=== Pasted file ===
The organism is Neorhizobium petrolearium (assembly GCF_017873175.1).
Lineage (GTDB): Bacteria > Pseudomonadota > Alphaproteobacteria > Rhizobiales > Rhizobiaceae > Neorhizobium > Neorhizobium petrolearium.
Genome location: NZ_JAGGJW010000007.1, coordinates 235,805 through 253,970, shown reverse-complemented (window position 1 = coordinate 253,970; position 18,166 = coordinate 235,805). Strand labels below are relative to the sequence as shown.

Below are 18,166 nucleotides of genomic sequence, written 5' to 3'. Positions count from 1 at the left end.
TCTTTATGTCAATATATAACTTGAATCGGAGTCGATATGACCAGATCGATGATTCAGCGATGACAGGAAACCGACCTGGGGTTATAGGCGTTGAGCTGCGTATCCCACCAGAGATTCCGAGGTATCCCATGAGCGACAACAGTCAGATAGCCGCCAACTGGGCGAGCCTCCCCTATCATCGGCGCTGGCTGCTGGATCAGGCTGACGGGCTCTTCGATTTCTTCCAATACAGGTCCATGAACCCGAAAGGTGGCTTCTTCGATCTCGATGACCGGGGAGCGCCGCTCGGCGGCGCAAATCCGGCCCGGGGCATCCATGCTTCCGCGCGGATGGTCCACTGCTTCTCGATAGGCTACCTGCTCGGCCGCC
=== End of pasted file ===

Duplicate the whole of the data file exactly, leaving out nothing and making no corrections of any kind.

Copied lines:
The organism is Neorhizobium petrolearium (assembly GCF_017873175.1).
Lineage (GTDB): Bacteria > Pseudomonadota > Alphaproteobacteria > Rhizobiales > Rhizobiaceae > Neorhizobium > Neorhizobium petrolearium.
Genome location: NZ_JAGGJW010000007.1, coordinates 235,805 through 253,970, shown reverse-complemented (window position 1 = coordinate 253,970; position 18,166 = coordinate 235,805). Strand labels below are relative to the sequence as shown.

Below are 18,166 nucleotides of genomic sequence, written 5' to 3'. Positions count from 1 at the left end.
TCTTTATGTCAATATATAACTTGAATCGGAGTCGATATGACCAGATCGATGATTCAGCGATGACAGGAAACCGACCTGGGGTTATAGGCGTTGAGCTGCGTATCCCACCAGAGATTCCGAGGTATCCCATGAGCGACAACAGTCAGATAGCCGCCAACTGGGCGAGCCTCCCCTATCATCGGCGCTGGCTGCTGGATCAGGCTGACGGGCTCTTCGATTTCTTCCAATACAGGTCCATGAACCCGAAAGGTGGCTTCTTCGATCTCGATGACCGGGGAGCGCCGCTCGGCGGCGCAAATCCGGCCCGGGGCATCCATGCTTCCGCGCGGATGGTCCACTGCTTCTCGATAGGCTACCTGCTCGGCCGCC